by Megan Wood
I had no expectations of Acadia National Park, an island on the coast of Maine. My mind was too crowded with in-the-moment thoughts involving my personal life as a newly single mother who with a job outside the home. There’s no room for expectations of places like Acadia.
Everybody loves to share their experiences at Acadia, once they know you are going. Through these stories, I knew it was a magical place.
I’ll give you my favorite things about the trip in the order they occurred to me on the trip, not in order of importance.
1. Our Camper
The best word to describe it is “cozy”. There were 3 beds, a small oven and refrigerator and a small linen closet. But, my favorite thing about the camper was the pink, yellow, and blue lights that hung outside the camper.
2. Our Campsite
My favorite thing about the campsite was that it was right across from the bathrooms – for convience reasons only.
It had the perfect amount of sun and shade, and our firepit was perfectly placed. The beach was a 5-minute bike ride away, and within the first 20 minutes of arriving, we saw a mama and baby deer on the path to the beach. Magical indeed.
3. Our neighbors.
A family of three — Mom, Dad and teenage son from Massachusetts — brought hand-picked flowers from Mom’s flower garden as a centerpiece.
After I commented on how much I liked them, she didn’t hesitate to bring me some. They sang a prayer before dinner, and the harmony sounded straight from heaven.
4. Sand Beach
Acadia Park is a perfect combination of sand beaches and rocks for climbing. ten-year-old Olivia and Brian, our long-time family friend, went exploring, and convinced Adam and me to join them for a picnic at the perfect hidden spot they discovered, overlooking the ocean.
5. Watching Adam climb on the rocks.
As the week progressed I saw six-year-old Adam replace his fear with confidence.
6. Cadillac Mountain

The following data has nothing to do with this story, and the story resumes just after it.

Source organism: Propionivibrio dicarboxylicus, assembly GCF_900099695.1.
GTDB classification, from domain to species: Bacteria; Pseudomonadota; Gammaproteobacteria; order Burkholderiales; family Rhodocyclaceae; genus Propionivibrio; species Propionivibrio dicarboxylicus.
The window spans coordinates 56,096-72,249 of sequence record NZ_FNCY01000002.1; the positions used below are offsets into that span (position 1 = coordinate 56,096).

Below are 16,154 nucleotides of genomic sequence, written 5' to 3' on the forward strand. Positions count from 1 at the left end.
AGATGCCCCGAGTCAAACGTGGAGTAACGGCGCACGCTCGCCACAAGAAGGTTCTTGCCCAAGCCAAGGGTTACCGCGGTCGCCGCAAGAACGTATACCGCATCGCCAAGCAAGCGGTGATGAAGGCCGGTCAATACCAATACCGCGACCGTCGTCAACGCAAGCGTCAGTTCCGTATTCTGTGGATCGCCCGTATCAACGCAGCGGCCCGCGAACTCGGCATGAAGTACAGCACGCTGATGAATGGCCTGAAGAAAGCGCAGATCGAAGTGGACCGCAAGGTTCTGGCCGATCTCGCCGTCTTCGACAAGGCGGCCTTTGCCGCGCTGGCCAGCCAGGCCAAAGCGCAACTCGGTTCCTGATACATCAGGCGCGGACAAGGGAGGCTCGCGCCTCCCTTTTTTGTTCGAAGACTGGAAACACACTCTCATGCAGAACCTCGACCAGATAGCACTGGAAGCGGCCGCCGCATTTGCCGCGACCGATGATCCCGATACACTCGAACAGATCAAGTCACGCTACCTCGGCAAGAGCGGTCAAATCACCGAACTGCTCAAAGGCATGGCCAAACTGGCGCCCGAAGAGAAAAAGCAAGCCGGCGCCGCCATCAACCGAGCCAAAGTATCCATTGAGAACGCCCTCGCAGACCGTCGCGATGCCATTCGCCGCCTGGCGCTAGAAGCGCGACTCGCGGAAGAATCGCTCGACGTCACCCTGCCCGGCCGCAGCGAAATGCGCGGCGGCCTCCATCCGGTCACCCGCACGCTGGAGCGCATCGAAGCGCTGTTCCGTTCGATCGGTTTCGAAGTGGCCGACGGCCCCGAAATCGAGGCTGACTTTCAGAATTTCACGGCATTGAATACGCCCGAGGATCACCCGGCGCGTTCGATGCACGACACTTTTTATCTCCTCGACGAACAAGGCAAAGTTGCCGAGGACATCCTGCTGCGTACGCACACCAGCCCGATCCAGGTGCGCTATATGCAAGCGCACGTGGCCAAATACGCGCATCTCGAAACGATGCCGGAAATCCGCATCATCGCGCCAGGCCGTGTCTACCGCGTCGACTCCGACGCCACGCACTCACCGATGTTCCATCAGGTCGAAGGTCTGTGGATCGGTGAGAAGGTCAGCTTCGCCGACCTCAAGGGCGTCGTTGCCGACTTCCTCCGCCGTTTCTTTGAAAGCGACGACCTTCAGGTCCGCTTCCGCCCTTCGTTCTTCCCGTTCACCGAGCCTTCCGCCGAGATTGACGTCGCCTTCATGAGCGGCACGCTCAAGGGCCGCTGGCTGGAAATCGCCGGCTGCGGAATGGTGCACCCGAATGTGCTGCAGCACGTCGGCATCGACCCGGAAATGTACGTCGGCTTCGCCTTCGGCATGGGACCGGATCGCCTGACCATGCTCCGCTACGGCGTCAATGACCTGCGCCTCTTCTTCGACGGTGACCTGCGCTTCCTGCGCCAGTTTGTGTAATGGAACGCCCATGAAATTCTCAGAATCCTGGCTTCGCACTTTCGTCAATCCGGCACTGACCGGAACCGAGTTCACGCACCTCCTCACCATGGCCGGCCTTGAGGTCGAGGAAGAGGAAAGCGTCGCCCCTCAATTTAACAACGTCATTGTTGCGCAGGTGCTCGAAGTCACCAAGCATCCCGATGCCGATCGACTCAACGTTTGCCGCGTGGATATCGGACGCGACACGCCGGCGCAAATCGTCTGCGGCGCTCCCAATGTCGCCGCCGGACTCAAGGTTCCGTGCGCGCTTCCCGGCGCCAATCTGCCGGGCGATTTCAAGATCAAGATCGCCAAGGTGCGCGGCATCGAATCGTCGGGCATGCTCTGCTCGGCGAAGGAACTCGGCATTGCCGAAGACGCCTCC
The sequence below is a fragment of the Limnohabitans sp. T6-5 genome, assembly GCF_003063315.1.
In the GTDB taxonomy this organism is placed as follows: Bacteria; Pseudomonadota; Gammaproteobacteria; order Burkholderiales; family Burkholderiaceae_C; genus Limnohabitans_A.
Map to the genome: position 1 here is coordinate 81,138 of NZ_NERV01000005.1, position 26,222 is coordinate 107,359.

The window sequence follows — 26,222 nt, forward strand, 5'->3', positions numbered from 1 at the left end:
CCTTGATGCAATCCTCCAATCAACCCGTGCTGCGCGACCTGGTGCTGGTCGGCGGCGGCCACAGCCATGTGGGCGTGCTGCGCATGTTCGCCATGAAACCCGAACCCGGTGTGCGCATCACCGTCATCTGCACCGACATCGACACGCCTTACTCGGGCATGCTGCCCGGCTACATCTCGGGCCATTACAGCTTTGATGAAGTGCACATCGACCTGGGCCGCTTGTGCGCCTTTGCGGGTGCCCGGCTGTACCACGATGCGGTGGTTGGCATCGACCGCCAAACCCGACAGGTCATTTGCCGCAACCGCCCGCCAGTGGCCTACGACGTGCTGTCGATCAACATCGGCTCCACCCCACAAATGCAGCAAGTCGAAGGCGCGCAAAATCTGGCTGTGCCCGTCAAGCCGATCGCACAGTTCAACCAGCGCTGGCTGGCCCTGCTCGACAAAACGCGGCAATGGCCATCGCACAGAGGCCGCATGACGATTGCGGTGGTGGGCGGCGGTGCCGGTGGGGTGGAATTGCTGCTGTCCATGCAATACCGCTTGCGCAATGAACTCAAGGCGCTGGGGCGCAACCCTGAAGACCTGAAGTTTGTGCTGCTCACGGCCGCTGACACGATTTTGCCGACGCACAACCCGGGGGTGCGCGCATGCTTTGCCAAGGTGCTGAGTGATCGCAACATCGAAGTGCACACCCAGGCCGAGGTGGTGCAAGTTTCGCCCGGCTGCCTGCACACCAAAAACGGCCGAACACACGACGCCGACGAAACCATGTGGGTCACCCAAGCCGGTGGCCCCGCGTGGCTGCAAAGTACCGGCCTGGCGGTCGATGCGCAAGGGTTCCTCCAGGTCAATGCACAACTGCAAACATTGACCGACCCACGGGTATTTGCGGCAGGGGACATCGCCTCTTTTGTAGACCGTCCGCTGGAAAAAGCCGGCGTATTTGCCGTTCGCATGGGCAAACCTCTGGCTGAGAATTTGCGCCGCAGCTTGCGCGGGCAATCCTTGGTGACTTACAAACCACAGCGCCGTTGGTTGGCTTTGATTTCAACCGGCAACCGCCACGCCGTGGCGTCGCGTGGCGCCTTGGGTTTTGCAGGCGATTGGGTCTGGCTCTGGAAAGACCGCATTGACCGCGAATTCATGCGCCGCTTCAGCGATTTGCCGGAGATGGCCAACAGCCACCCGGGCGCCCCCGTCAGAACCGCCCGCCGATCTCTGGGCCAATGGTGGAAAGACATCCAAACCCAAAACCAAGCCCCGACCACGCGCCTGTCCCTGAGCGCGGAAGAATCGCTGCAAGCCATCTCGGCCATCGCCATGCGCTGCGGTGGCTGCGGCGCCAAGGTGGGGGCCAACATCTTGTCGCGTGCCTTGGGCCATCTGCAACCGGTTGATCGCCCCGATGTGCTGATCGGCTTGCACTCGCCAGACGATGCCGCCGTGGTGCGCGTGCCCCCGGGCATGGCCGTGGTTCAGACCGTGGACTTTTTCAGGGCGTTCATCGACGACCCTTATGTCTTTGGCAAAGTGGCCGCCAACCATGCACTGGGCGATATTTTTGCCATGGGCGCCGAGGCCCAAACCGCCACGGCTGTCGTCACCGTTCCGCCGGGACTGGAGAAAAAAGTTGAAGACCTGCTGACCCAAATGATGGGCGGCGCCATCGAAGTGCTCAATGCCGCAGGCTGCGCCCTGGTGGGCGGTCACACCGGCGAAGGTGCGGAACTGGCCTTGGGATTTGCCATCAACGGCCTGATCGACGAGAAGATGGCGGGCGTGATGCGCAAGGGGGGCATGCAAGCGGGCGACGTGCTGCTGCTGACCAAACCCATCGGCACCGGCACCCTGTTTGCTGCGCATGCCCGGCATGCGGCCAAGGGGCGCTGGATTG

Cadillac Mountain my favorite place. The feeling I got just being there — such peace and being free! If I didn’t know better, I would have sworn I was a kid on that mountain, and I haven’t had that feeling since I was a kid.
At one point, I was lying on a rock with Adam. The fog rolling over the ocean looked like clouds in the sky. I told Adam we were above the sky in heaven.
7. Tidepools and low tide.
I loved getting lost searching for treasures in tide pools, and climbing the rocks at low tide, the clear water in the little tide pools, the smell and feel of the air at low tide, and the peace you feel in yourself and sense in others.
Brian knows exactly how to make a fire. It brought a way of relaxing that only a campfire can bring. It’s another level of relaxing.
There is something magical about Acadia. I can’t help but think that its history plays a part. In 1916 (before it was a National Park) parts of the park were privately owned. The privately owned property was donated so that the area could become a National Park. I like to think that the altruistic act of sacrificing something meaningful and beautiful for the benefit of those to come always results in magic.
How My Acadia Trip Helped My Single Motherhood-ing.
It has been my brief experience as a single mom that doing anything that I feel passionate about benefits my mothering ability.
There was an occurance of unnecessary drama about a week before our trip involving my ex husband. His anger and attempt at controlling the situation surfaced, and the trip was very close to being cancelled
I am not ashamed to say that I am very inexperienced and unsure of the best way of dealing with such a hairy confrontation. My instinct is to deny and take the easy road. However, this trip was entirely too important to me, and the outcome later proved to reveal an inner strength that is begging to be let out.
I refused to be bullied yet again by me ex, and made the decision to call my lawyer regarding my rights, and stabilize in my head what I knew in my heart. According to my lawyer, I legallly had every right to take my kids out of state to this amazing place called Acadia.’ However, even with this knowledge, I reluctantly held on to my reservations. I didn’t want to muddy the waters. That is not my style or instinct. It’s uncomfortable and unfamiliar territory. I still had hope that we would get to go regardless of my ex’s selfish ideas.
My friend Brian, who was taking us on this trip, is not as passive as I am. He was equally determined to make this trip happen, and he was much less frightened of confronting my ex. With my permission, Brian approached my ex and explained his intentions in his peaceful, understanding way. This was well received, and my ex eventually agreed to allow us to go with his blessing.
Every life is always full of lessons. I never paid attention before. The determination and fighting for this trip, and the trip itself, were both significant. The determination taught me that some things are worth fighting for, and that there are ways of fighting peacefully and with understanding.
For me, surrendering to what is, and what I am able to control, is vital in this type of conflict — setting limits in my head of what I am willing to settle for and what I am willing to fight for. And the trip itself taught me that I am still capable of being as happy and peaceful as I was as a little girl. And I’m grateful beyond words for all of it.